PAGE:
Let us save a great amount of time and money, for once. If the Rochester City School District school board truly wants a “foot soldier,” as board President Van White stated in a recent City Newspaper article , I strongly encourage the board to select Bill Cala, former superintendent of Fairport Central School District, as Rochester’s next superintendent. As a former Spanish language teacher, whose first student teaching assignment was at East High School, Cala will likely garner the support of parents and the union…
Rochester’s Southeast Quadrant will take part in Community Solar NY, a program designed to make investing in solar power easier and more affordable for local residents and businesses. The Solarize Flower City program kicks off with neighborhood workshops starting in May, where residents and business owners can learn about the program…
Al Schneider has been working for decades to bring some pretty major sporting institutions to Western NY. After the Olympic Summer Games in London, he requested a meeting with Governor Cuomo to discuss bringing the Olympic Games to Rochester. Six months later Rochester ended up on a list of cities who have expressed interest in bidding for the 2024 games. But local officials quickly passed on the idea. Fear not. Schneider’s got other irons in the fire…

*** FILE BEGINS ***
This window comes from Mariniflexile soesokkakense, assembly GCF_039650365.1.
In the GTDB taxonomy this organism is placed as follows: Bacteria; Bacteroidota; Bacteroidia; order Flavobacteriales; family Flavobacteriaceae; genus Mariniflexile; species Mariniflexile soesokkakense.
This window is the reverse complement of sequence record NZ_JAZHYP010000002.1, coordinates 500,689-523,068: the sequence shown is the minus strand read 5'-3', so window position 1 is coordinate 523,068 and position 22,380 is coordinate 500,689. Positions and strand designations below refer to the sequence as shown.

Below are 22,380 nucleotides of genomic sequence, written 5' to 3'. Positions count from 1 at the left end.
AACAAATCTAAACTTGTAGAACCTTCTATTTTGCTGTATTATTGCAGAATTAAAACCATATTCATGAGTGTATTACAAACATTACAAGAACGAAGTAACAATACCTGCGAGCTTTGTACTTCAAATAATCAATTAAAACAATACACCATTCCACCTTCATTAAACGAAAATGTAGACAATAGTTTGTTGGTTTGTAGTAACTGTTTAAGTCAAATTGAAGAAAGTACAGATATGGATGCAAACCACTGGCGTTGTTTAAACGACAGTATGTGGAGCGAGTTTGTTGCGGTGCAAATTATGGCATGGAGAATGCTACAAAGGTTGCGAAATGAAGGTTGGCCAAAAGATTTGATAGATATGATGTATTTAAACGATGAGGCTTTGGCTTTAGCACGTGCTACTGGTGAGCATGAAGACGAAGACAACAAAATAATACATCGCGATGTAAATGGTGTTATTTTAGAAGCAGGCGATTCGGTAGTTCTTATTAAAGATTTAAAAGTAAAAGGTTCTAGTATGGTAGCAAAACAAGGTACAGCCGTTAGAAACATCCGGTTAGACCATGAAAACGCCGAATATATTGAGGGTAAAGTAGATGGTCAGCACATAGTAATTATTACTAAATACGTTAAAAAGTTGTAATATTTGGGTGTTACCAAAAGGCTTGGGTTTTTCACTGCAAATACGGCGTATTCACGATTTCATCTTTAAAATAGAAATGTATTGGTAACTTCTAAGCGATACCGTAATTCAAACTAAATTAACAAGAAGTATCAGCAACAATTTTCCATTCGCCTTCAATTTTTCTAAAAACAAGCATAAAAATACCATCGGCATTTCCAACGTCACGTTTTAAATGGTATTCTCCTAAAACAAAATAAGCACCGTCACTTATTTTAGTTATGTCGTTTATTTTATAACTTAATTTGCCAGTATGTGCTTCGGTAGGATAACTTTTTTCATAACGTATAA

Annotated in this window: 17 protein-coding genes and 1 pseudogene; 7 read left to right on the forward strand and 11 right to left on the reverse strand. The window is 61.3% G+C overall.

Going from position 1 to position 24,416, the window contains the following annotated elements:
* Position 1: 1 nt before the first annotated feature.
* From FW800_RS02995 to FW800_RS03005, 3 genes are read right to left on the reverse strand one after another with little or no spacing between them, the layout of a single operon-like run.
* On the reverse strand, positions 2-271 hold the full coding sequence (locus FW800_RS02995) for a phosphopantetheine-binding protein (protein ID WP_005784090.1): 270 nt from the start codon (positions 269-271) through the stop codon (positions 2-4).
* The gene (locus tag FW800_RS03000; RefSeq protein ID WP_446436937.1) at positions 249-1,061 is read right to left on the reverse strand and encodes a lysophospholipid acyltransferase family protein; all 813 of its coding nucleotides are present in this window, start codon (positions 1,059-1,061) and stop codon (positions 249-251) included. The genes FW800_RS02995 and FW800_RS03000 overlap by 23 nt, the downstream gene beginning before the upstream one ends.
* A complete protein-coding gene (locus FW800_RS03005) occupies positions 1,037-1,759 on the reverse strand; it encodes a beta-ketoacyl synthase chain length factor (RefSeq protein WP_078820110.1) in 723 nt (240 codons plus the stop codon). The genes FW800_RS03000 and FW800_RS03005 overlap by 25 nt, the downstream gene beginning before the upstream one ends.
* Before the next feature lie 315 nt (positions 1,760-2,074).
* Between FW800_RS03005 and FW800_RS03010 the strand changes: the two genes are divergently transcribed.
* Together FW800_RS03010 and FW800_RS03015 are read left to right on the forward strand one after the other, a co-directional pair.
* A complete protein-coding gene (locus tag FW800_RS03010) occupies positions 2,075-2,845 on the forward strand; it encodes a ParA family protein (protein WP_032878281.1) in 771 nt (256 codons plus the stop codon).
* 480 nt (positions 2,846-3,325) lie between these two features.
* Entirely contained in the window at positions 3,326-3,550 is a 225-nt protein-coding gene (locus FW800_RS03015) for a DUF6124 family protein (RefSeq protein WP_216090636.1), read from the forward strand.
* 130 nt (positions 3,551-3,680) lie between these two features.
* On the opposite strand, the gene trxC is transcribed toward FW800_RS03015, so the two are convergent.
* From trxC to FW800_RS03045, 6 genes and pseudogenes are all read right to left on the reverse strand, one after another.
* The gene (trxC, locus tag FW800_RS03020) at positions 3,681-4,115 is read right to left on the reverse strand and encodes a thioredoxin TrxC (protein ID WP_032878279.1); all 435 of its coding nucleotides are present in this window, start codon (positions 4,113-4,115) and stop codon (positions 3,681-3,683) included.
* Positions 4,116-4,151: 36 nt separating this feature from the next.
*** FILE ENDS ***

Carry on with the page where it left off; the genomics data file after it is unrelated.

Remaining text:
I just read an article in Sunday’s Albany Times Union that has me scratching my head. Mark Aesch, CEO of the Rochester Genesee Regional Transportation Authority, wants to consolidate the four big transit authorities of upstate New York—Albany, Syracuse, Rochester, and Buffalo. On the surface it seems to make sense. They each do the same thing in relatively similar cities in a single state. But does Aesch really believe consolidating operations across a 250 mile wide region will lead to better public transit service for all four regions? Or are we witnessing the beginning of a power grab?
After the Erie Canal was rerouted south of downtown Rochester, the Rochester
Industrial & Rapid Transit Railway (the subway) was built in
its place as a link between the five different railroads and interurban trolley
lines that served the Rochester area. As the industrial landscape of Rochester
changed, and highways replaced the railroads, the Rochester subway gradually
became a relic of a bygone era. In 1956 the subway was abandoned and much of
its route was converted into Interstate 490 built to connect Rochester
with the New York State Thruway (I-90). Read more about the history of the Rochester Subway.
RochesterSubway.com exists to help spark
public dialogue around how we can better connect the neighborhoods of Rochester
NY, surrounding communities, and their cultural offerings. Rochesters
future is written in her past. Let's rediscover it.